Electrochemical impedance spectroscopy (EIS) can be used for estimating the power delivery capability and state of health (SoH) of Li-ion batteries. It is important because it has the potential to improve rapid and accurate SoH monitoring of Li-ion batteries and support more sustainable battery storage systems for electric vehicles (EVs) and grid-scale energy storage systems. EIS is implemented without disassembly of the battery and can be performed under actual operating conditions. Today, EIS is mainly used for battery research and development projects. That may change in the future.
This FAQ briefly reviews various nondestructive methods to estimate the SoH of a battery, looks at an impedance model for a battery cell that supports EIS analysis, compares the use of Nyquist versus Bode plots for EIS, and closes with a brief look at efforts to develop EIS as a practical tool for real-time SoH measurements.
Currently, battery SoH is measured using nondestructive methods like series impedance measurements and voltammetry in addition to EIS. Measuring battery impedance at a single frequency or a range of frequencies can provide limited information. Certain degradation mechanisms can be measured only at specific frequencies depending on the battery. That often necessitates using low frequencies and can take time to implement.
Voltammetry measures current as a function of applied voltage. It’s a dynamic electrochemical measurement method where the voltage varies over time, and changes in current are measured. It’s primarily useful in laboratory settings. Of the nondestructive SoH testing methods, ampere hour (Ah) counting is currently the most popular. It’s also time-consuming and challenging to implement when the battery is only partially discharged before being recharged.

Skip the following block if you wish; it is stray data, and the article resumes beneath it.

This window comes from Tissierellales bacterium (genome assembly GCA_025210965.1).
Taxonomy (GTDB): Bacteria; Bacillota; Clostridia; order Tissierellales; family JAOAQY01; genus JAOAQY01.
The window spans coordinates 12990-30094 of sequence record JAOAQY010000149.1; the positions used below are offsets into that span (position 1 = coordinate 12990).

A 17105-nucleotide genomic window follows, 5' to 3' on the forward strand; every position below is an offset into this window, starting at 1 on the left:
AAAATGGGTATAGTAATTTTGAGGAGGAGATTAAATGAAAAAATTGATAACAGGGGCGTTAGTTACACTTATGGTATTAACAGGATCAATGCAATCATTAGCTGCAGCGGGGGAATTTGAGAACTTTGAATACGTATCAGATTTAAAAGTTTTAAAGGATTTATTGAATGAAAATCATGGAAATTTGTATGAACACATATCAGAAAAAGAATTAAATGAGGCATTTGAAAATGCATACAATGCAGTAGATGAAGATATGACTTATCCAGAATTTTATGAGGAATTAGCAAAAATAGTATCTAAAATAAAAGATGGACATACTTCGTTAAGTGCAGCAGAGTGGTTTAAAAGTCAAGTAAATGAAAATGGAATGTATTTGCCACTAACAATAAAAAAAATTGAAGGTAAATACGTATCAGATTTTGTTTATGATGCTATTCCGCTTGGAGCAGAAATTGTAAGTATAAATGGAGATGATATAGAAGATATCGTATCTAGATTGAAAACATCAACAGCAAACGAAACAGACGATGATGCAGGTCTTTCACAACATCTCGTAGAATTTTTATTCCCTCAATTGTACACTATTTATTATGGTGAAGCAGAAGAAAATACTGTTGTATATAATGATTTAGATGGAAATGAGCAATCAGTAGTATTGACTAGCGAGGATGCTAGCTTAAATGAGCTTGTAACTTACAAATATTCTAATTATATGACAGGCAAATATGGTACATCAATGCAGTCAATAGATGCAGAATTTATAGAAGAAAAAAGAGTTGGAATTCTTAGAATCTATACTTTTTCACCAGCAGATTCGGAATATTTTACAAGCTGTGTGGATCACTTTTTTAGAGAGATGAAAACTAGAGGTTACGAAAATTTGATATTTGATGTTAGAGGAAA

EIS can address the shortcomings of other battery SoH measurement technologies. It’s implemented with a small ac signal applied over a wide frequency range and measuring the response. EIS is especially useful for systems like Li batteries that include several impedance elements like resistances, capacitances, and materials interfaces. Because the various processes and impedance elements in a Li battery have different time constants, they can be separated and measured using EIS. EIS requires an accurate equivalent circuit model of a Li battery half-cell and the related Nyquist plot, including (Figure 1):
- The bulk resistance of the cell (Rb) is the total resistance of the electrodes, electrolyte, and separator and is the initial x-axis intercept value of the Nyquist plot.
- The resistance and capacitance of the solid electrolyte interphase layer, RSEI, and CPESEI, respectively, form the first semicircle in the Nyquist plot and are associated with the deposition of the interfacial layer on the electrode. They are used to measure the formation of the solid electrolyte interphase (SEI) layer formed from the decomposition materials from the electrolyte.
- The second semicircle in the Nyquist plot is the charge-transfer resistance (Rct) and double-layer capacitance (CPEelectrode). These values are related to the electrochemical reaction kinetics, which change based on the surface coating, phase transition, band gap structure, and particle sizes. It corresponds to the faradic charge-transfer resistance and can help measure temperature and reaction-dependent characteristics of the battery.
- The Warburg impedance (WWarburg) relates to the diffusion of ions in the battery and forms the straight line at the right side of the Nyquist plot.
Bode plots vs. Nyquist plots
Impedance spectrums can be visualized in two ways, using a Bode plot, or using a Nyquist plot. Bode plots show the phase shift and magnitude changes with applied frequency and are generally used to measure the performance and stability of electronic circuits. A Bode plot does not show imaginary impedance information. A Nyquist plot represents an impedance spectrum’s real and imaginary parts in cartesian coordinates. To get a Nyquist plot, the negative imaginary impedance is plotted versus the real part of the impedance. Nyquist plots can provide insights into reaction mechanisms and related phenomena using an equivalent circuit model and are favored for electrochemical analysis (Figure 2).